No one would be surprised to hear that the reason for this was rising shale oil production. The shale patch helped the U.S. to become not just the largest producer of oil in the world last year but, more importantly, a lot more self-sufficient in the oil department. This self-sufficiency has affected, it seems, imports from the Persian Gulf particularly hard.

The latest monthly data from the Energy Information Administration shows that oil imports from the Persian Gulf stood at some 1.1 million bpd, out of a total 8.84 million bpd. The U.S. imported four times as much oil from Canada as it did from the Persian Gulf in that month and this will likely continue: Gulf Coast refineries need heavy crude and they can easily get it from Canada rather than ship it from the Middle East. What this means is that the U.S. is pretty much immune from Strait of Hormuz supply disruptions.

President Trump has said as much when he suggested that countries that are a lot more dependent on oil from the Middle East should protect their own tankers rather than count on the U.S. military to police the Strait. He did so in his typical blunt manner, but manner aside, the facts can hardly be disputed. The shale revolution has made the country a lot less vulnerable to supply disruptions in geopolitical hot spots. Related: Why OPEC Wants Oil Below $60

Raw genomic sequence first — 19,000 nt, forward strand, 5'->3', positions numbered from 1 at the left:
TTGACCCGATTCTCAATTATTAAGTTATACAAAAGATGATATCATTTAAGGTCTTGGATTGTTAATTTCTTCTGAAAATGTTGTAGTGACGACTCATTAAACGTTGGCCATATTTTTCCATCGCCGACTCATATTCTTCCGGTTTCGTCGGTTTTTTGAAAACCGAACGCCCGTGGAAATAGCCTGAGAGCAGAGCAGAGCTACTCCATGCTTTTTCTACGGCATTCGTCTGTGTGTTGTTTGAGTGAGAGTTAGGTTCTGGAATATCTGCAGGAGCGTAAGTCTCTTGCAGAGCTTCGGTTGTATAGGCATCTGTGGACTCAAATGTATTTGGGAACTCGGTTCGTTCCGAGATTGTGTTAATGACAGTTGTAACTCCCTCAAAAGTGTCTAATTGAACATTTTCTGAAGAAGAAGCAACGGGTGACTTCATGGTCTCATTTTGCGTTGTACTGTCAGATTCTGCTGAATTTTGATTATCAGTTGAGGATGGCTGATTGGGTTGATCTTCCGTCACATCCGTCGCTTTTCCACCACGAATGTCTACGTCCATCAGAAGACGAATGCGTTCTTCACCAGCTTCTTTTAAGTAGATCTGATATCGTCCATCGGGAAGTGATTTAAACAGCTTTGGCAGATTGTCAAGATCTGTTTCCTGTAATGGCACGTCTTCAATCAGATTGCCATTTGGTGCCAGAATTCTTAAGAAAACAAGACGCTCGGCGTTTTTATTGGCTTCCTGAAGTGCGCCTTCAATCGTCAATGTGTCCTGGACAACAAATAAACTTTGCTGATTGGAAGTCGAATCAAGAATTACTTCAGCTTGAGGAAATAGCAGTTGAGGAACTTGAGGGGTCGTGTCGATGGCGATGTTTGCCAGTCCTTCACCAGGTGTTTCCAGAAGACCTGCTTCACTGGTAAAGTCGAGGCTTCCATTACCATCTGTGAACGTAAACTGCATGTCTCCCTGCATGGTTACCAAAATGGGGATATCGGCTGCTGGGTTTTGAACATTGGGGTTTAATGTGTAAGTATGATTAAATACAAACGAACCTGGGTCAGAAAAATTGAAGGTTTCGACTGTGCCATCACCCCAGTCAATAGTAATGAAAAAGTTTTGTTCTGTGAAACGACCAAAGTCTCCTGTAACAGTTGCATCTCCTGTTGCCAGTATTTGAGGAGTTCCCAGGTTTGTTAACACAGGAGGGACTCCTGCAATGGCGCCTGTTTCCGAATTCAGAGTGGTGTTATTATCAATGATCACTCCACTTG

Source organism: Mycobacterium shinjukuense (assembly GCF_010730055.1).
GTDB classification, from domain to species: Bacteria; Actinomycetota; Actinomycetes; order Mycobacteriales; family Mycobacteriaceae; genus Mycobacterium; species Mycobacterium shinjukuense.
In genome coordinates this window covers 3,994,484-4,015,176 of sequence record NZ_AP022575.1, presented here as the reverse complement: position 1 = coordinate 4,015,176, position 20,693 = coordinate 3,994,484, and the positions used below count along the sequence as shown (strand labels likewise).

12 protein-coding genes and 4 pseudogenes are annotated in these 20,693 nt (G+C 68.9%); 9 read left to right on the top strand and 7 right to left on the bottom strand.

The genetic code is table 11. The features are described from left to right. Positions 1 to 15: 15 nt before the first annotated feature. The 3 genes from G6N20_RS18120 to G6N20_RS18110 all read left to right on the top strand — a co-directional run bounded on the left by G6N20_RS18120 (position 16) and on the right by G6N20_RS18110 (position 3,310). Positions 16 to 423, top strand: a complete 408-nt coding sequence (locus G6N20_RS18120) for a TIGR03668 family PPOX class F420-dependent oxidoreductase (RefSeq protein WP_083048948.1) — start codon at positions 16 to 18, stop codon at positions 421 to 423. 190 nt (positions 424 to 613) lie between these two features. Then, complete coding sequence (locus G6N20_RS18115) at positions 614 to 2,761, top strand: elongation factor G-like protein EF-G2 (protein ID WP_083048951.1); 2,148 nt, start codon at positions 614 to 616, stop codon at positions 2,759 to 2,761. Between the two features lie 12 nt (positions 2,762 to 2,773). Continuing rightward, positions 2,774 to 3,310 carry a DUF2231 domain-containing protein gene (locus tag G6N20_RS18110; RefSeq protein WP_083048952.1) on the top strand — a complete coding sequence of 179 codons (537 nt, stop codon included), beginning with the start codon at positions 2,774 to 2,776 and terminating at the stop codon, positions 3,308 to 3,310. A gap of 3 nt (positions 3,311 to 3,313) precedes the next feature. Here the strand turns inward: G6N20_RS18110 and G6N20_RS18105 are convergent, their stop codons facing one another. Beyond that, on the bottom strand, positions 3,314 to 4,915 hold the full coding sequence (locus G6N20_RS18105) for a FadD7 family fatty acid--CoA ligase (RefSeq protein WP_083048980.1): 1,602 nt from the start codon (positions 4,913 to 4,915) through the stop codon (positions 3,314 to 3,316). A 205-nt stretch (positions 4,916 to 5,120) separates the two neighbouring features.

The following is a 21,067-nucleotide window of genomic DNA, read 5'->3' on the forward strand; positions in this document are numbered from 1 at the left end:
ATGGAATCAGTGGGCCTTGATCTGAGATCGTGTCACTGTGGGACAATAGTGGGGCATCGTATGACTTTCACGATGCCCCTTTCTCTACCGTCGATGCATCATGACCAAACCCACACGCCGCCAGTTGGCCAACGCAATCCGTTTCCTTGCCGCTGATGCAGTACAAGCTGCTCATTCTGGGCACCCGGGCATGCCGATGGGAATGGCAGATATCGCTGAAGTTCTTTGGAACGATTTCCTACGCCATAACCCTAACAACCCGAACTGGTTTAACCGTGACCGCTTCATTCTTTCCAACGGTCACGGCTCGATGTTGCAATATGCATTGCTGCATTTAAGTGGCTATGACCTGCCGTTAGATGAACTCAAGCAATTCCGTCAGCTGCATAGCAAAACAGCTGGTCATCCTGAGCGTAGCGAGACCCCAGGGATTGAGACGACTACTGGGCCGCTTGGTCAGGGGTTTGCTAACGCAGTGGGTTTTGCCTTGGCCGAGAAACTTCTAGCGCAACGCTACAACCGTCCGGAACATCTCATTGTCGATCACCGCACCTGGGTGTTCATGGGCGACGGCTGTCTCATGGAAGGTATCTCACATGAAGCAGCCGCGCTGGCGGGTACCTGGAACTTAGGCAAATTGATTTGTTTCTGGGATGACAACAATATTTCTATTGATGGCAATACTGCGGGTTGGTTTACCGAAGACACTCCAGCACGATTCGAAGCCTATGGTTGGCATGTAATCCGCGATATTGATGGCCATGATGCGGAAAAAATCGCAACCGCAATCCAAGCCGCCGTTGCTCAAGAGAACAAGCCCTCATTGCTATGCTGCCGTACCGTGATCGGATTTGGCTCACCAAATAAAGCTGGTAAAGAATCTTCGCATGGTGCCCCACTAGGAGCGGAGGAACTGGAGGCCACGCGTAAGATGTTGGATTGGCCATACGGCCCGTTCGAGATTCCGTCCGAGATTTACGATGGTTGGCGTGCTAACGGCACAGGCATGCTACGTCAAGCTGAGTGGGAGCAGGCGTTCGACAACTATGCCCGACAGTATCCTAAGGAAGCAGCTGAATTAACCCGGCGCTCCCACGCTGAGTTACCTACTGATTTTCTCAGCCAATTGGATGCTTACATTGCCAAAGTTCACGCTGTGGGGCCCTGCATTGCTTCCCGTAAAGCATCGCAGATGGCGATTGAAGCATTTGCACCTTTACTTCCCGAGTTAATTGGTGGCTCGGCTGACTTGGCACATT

This revolution has not been without its problems, of course. The fast-rising production has created a glut of light crude, which has pressured prices and producers’ and refiners’ margins. The bigger problem is the fact that most shale producers are running on debt. Only 10 percent of these have a positive cash flow, according to consultancy Rystad Energy. The rest are burning cash even with higher prices.

And yet, despite this, production continues to grow. The EIA said in its latest Drilling Productivity Report that shale oil production would hit 8.52 million bpd next month, a new record and a 70,000-bpd increase on June.

The U.S. will hardly become completely self-sufficient with oil overnight. However, imports are falling and there is always more than one source of oil should anything happen to the preferred one. So, in this sense at least, the U.S. does not need a presence in the Strait of Hormuz. China does as it gets a lot of its oil from the Middle East, but the U.S. will hardly let it replace it there for reasons that have nothing to do with energy and everything to do with regional influence.